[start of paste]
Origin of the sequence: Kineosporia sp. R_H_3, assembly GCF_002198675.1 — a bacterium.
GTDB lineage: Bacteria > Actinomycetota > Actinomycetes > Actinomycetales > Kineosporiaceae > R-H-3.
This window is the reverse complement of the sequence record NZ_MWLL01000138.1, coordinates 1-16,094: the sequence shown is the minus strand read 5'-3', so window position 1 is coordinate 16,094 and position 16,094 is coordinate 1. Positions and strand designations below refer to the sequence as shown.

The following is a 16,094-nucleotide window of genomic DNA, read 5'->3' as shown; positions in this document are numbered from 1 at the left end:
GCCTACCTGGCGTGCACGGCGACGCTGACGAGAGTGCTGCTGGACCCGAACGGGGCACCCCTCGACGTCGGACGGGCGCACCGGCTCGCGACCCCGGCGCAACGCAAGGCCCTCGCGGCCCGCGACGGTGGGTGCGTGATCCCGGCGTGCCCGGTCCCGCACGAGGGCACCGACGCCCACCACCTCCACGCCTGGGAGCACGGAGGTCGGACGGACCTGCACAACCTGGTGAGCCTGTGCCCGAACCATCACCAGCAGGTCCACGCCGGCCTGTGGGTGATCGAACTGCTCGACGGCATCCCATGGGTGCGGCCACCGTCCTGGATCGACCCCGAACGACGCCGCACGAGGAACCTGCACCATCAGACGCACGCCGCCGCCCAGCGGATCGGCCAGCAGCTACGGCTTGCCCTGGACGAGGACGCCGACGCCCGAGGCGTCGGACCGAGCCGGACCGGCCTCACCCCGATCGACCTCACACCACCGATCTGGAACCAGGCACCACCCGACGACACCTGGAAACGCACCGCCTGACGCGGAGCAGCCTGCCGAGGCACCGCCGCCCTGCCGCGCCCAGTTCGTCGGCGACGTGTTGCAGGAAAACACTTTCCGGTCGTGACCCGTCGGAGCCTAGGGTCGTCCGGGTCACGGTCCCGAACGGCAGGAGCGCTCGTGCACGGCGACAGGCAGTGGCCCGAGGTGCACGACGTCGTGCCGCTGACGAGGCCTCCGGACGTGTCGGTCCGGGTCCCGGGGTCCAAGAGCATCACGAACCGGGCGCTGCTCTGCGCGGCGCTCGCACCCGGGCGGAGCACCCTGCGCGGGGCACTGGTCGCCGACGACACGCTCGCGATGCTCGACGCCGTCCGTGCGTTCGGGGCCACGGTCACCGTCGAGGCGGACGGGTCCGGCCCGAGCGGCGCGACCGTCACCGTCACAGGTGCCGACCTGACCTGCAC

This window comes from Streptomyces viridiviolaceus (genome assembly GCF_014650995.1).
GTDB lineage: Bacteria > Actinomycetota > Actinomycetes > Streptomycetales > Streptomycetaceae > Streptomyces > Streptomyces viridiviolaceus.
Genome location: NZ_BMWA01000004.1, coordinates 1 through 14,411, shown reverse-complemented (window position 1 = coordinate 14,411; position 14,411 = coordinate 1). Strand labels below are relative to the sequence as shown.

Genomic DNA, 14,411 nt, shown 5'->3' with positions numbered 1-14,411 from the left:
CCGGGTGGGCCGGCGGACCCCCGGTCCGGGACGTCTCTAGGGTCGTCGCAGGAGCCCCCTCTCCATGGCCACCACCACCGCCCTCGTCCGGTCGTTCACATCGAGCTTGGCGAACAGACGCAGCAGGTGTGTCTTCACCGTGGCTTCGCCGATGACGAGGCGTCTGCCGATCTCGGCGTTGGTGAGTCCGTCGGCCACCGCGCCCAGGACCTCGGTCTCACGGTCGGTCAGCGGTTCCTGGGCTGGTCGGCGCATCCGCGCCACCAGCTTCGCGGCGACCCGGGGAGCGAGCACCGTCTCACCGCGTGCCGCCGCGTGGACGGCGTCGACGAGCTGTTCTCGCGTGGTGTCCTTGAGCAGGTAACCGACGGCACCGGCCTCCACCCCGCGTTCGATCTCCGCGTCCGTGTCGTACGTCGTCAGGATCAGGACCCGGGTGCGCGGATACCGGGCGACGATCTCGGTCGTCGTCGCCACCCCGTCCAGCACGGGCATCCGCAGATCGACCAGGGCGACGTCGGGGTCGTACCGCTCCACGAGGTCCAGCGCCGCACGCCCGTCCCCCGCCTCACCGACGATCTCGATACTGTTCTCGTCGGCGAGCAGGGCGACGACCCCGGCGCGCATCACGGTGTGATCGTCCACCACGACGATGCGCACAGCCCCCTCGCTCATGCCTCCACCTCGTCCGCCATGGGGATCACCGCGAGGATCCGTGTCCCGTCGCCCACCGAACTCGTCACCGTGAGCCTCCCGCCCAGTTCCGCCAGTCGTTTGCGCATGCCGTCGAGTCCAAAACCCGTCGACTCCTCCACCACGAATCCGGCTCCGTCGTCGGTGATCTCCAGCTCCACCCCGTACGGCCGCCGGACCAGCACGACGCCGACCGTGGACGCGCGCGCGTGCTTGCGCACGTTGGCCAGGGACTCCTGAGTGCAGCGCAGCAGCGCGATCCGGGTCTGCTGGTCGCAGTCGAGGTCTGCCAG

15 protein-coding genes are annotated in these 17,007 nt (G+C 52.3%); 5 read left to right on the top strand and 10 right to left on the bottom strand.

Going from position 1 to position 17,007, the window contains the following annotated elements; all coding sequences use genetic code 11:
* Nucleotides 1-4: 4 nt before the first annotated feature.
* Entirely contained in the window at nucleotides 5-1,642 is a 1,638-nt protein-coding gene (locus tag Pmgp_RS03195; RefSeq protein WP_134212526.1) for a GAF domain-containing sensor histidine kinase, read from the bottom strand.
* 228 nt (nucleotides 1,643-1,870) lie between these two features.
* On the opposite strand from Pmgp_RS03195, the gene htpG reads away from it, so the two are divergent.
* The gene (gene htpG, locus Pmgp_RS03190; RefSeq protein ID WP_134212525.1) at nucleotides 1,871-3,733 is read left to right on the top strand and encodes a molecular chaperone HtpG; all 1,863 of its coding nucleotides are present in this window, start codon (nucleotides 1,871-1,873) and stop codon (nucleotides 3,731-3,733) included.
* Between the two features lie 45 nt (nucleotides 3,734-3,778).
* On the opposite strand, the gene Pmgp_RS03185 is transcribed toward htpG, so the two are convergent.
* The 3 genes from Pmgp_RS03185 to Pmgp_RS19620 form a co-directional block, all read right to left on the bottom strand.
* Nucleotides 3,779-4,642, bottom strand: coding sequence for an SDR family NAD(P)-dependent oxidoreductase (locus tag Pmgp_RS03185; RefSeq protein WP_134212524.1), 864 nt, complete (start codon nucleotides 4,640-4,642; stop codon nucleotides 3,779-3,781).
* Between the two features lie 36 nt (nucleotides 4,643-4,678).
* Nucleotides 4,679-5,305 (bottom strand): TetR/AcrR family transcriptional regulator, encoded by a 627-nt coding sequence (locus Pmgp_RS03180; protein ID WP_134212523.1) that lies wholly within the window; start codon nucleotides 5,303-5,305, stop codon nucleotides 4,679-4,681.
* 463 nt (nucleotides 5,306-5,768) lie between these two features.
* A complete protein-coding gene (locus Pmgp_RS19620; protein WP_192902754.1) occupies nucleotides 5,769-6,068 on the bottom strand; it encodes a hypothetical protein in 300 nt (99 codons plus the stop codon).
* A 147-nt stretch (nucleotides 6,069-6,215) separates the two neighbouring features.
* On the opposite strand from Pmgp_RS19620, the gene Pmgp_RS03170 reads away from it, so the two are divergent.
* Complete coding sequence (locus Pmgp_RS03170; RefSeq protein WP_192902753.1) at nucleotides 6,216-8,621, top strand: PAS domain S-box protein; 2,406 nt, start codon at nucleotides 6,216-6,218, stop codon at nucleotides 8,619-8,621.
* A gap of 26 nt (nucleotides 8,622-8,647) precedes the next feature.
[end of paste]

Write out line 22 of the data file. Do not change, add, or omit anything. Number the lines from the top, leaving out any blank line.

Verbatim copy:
* Between the two features lie 36 nt (nucleotides 4,643-4,678).